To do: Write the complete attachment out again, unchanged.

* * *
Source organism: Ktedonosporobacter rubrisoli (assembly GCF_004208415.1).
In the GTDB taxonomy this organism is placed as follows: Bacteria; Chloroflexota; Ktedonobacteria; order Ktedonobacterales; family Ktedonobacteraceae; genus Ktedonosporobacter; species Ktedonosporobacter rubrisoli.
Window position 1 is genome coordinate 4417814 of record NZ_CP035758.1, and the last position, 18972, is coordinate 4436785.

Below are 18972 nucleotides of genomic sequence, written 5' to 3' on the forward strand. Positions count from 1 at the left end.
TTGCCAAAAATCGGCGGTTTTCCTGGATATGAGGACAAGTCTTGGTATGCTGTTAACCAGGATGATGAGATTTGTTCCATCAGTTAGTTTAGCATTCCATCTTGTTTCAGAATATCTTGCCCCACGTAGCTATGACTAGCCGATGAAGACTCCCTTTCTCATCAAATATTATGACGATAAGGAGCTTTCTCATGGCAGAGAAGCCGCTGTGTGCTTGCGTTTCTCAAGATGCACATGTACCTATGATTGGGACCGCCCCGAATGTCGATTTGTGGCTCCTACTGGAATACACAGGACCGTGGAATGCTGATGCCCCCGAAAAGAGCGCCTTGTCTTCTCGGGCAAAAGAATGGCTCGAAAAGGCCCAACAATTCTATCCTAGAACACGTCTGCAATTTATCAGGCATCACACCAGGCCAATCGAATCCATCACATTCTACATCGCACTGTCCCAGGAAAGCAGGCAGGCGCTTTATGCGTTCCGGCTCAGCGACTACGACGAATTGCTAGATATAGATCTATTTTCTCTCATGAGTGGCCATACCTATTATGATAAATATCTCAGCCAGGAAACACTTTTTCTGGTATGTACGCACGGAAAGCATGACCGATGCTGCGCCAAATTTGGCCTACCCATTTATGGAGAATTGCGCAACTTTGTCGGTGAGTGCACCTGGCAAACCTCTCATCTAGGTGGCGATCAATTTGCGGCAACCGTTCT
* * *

Source organism: Ktedonosporobacter rubrisoli (assembly GCF_004208415.1).
In the GTDB taxonomy this organism is placed as follows: Bacteria; Chloroflexota; Ktedonobacteria; order Ktedonobacterales; family Ktedonobacteraceae; genus Ktedonosporobacter; species Ktedonosporobacter rubrisoli.
Window position 1 is genome coordinate 4417814 of record NZ_CP035758.1, and the last position, 18972, is coordinate 4436785.

Below are 18972 nucleotides of genomic sequence, written 5' to 3' on the forward strand. Positions count from 1 at the left end.
TTGCCAAAAATCGGCGGTTTTCCTGGATATGAGGACAAGTCTTGGTATGCTGTTAACCAGGATGATGAGATTTGTTCCATCAGTTAGTTTAGCATTCCATCTTGTTTCAGAATATCTTGCCCCACGTAGCTATGACTAGCCGATGAAGACTCCCTTTCTCATCAAATATTATGACGATAAGGAGCTTTCTCATGGCAGAGAAGCCGCTGTGTGCTTGCGTTTCTCAAGATGCACATGTACCTATGATTGGGACCGCCCCGAATGTCGATTTGTGGCTCCTACTGGAATACACAGGACCGTGGAATGCTGATGCCCCCGAAAAGAGCGCCTTGTCTTCTCGGGCAAAAGAATGGCTCGAAAAGGCCCAACAATTCTATCCTAGAACACGTCTGCAATTTATCAGGCATCACACCAGGCCAATCGAATCCATCACATTCTACATCGCACTGTCCCAGGAAAGCAGGCAGGCGCTTTATGCGTTCCGGCTCAGCGACTACGACGAATTGCTAGATATAGATCTATTTTCTCTCATGAGTGGCCATACCTATTATGATAAATATCTCAGCCAGGAAACACTTTTTCTGGTATGTACGCACGGAAAGCATGACCGATGCTGCGCCAAATTTGGCCTACCCATTTATGGAGAATTGCGCAACTTTGTCGGTGAGTGCACCTGGCAAACCTCTCATCTAGGTGGCGATCAATTTGCGGCAACCGTTCT